With Libya wracked by widespread conflicts after the fall of Muammar Qaddafi in 2011, the UN had attempted national reconciliation with the Libyan Political Agreement (LPA) in December 2015 that put in place a Presidential Council in Tripoli with executive powers and the House of Representatives (HOR) in Tobruk as the legislative body.
However, this effort at national unity has not worked, with the two power centers functioning independently, backed by well-armed militia with ethnic, tribal and religious affiliations.
This brew of internecine conflict has grown more complicated with the military prowess and political ambitions of a soldier from the Qaddafi era, General Khalifa Haftar. An associate of Qaddafi from the revolution of 1969, he fell out with his leader in the 1980s and took refuge in the US. Twenty years later, in May 2014, he launched Operation Dignity to cleanse the country of terrorists, encompassing all militant groups — the Muslim Brotherhood, Al-Qaeda and later Daesh.
The Libyan National Army (LNA) headed by him now controls much of eastern Libya, including the oil-producing facilities of Ras Lanuf, Al-Sidra, Zawaytania and Brega in the Libyan oil crescent on the Mediterranean coast. Haftar is nominally under the Tobruk-based HOR but appears to be a largely independent political player in national affairs.
The government in Tripoli, headed by Fayez Al-Sarraj, gets its military support from militia groups in Tripoli and Misrata, the latter having some of the most powerful militias in the country.
Militant veterans of the Afghan war first came to Libya in the late 1980s, and, after Qaddafi’s removal, set up Ansar Al-Sharia Libya (ASL). While linked with several assassinations, including the killing of US diplomats in Benghazi in 2012, they also sought popular support with the provision of local services, health care and religious teaching. In May 2017, under attack from Haftar’s forces, the ASL quietly disbanded itself, with its members merging with local populations and waiting to fight another day.
Daesh fighters from Syria first established themselves in the eastern town of Derna in 2014. A coalition of Misrata-based forces evicted Daesh from Derna in 2015 and Sirte in 2016. They are now dispersed — westward to Sabratha, southwest to Sabha, and southeast to the Sudan border.
The breakdown of state order and the proliferation of rival militias mean large tracts of the country are controlled by region-wide trafficking networks dealing in human beings, drugs, food, petrol, and weapons.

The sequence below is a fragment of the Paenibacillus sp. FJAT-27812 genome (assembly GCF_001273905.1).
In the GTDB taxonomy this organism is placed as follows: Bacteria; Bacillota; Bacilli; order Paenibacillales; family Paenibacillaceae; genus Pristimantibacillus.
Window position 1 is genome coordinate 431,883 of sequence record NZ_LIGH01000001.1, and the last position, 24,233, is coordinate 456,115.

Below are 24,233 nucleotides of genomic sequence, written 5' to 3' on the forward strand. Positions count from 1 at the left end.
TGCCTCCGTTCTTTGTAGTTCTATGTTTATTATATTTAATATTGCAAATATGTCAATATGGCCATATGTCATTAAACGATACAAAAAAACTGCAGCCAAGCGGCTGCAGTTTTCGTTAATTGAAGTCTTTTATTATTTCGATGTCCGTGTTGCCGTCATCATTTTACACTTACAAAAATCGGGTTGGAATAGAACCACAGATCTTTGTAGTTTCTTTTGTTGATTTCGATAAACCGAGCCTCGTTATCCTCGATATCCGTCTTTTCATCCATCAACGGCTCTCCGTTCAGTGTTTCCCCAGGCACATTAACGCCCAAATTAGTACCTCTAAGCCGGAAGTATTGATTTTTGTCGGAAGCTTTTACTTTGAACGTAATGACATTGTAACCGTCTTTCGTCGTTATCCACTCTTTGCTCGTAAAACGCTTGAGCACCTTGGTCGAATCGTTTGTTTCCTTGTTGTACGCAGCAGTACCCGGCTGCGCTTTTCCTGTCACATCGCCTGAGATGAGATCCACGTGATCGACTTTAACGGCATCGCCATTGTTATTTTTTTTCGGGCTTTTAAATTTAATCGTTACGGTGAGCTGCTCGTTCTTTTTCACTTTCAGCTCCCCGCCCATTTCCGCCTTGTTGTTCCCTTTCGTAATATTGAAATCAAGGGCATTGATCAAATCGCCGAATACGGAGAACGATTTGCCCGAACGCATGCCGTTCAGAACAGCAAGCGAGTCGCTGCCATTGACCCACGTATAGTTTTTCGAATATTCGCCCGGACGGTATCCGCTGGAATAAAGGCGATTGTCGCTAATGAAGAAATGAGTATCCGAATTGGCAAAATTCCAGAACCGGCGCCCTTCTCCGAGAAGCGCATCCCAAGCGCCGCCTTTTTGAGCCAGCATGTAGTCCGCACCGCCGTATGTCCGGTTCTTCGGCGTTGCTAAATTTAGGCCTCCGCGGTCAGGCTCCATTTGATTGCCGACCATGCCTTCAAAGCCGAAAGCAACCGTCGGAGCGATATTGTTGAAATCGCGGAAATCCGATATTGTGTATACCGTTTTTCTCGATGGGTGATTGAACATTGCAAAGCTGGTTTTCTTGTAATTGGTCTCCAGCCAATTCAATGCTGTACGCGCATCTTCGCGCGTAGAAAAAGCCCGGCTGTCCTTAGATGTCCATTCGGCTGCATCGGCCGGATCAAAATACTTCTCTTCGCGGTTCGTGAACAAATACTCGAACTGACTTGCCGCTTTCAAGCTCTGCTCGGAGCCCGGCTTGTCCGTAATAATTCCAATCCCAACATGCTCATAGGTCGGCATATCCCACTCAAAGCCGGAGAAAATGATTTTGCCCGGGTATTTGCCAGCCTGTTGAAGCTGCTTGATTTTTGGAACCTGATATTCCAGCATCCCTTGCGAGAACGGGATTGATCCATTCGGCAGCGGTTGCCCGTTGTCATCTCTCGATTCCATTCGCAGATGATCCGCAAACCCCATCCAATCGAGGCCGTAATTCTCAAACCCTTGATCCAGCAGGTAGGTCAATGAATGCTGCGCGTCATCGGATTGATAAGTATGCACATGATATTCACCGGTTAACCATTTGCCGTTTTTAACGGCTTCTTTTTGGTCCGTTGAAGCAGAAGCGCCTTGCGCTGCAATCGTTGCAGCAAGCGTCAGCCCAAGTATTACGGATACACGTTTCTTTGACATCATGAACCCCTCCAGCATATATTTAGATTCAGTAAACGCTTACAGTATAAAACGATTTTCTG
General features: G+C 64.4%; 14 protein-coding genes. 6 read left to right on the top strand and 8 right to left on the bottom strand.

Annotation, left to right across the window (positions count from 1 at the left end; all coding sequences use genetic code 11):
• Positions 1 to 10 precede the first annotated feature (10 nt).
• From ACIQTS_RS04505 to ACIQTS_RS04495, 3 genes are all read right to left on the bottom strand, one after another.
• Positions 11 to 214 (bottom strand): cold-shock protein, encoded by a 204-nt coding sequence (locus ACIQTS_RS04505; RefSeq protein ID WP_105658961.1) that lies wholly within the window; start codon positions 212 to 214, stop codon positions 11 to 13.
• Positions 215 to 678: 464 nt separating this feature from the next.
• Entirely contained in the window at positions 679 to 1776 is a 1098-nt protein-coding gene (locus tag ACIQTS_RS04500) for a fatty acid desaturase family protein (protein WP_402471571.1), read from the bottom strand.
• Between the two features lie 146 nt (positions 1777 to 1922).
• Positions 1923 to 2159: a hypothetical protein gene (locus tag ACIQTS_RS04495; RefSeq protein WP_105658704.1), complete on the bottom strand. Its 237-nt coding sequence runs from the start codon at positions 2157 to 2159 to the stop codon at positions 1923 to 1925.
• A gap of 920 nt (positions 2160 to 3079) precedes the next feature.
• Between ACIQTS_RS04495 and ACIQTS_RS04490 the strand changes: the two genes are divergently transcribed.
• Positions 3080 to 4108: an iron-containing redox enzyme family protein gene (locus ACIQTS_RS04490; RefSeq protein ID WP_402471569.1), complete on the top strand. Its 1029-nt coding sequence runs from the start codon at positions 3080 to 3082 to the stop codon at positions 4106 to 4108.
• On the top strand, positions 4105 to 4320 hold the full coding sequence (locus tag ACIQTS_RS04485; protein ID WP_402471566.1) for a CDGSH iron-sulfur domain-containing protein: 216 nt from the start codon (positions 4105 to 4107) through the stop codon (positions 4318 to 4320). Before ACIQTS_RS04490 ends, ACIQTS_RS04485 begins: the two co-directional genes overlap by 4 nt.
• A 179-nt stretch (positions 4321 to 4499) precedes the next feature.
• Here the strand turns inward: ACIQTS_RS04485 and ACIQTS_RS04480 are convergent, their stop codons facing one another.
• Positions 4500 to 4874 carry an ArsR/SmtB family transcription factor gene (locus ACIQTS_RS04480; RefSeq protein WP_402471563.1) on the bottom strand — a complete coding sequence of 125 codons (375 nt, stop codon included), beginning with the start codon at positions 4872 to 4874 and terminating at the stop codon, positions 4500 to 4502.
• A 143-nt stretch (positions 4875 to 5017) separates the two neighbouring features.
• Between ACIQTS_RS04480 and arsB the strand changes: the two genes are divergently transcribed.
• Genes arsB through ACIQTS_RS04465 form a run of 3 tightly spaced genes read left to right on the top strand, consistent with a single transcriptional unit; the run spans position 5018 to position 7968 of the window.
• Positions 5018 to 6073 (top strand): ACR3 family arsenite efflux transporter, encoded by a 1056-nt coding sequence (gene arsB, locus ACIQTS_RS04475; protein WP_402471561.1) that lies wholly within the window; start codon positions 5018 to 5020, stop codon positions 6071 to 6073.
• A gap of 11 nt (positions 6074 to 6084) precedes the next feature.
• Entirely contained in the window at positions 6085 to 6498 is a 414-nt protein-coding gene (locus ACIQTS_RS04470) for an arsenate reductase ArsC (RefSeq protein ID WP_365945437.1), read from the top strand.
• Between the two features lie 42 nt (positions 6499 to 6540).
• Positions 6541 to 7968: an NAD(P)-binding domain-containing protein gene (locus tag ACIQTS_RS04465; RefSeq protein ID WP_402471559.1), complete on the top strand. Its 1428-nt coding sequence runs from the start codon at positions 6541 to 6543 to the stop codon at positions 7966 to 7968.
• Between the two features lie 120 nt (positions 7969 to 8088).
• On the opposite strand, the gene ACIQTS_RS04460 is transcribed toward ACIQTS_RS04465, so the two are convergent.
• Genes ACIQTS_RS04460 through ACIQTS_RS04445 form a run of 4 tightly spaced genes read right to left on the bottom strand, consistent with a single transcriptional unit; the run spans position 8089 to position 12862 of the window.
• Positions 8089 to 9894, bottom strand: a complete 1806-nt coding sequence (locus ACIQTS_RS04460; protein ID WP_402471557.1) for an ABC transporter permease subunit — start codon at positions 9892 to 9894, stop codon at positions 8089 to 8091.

With the defeat of Daesh’s proto-state, the movement can be expected to rely increasingly on “lone-wolf” operations, with Libya at the heart of such threats.
The breakdown of state order in Libya and the proliferation of militia controlling different regions has meant that large tracts of the country and coastline are without effective security forces or are controlled by militia that are part of region-wide trafficking networks dealing with human beings, drugs, food, petrol, and weapons.
With 150,000 migrants having crossed through Libya to Europe in the past three years, Libya is now seen as Europe’s “true southern frontier,” amid horrendous reports of African migrants stuck in Libya also being sold as slaves by traffickers.
In this fraught situation, the UN has called for national elections in late 2018, describing them as the “peaceful and inclusive end to the transition phase.” It is encouraging that about two million Libyans have already registered to vote.
Nevertheless, serious problems remain. It is not clear how enthusiastic strongman Haftar is about the process. In a recent interview, he suggested that Libya might not be ready for democracy and reminded his interlocutors that he controls half the country and has an army of 75,000. Many observers believe he is poised to seize power by taking Tripoli with military force. But given the large number of strong militia in different regions that might form a coalition against him, such a coup attempt might not be successful.
The gravest problem remains the absence of governance and the continued inability of local authorities or regional militia to provide security, employment and civic services. This has increased the numbers of those whom commentator Rebecca Murray has described as “militarised, unemployed and marginalised youths” who will swell the ranks of militants and extremist groups.
Libya can be expected to remain mired in fratricidal conflict for some time to come.
Talmiz Ahmad is a former diplomat and holds the Ram Sathe Chair for International Studies, Symbiosis International University, Pune.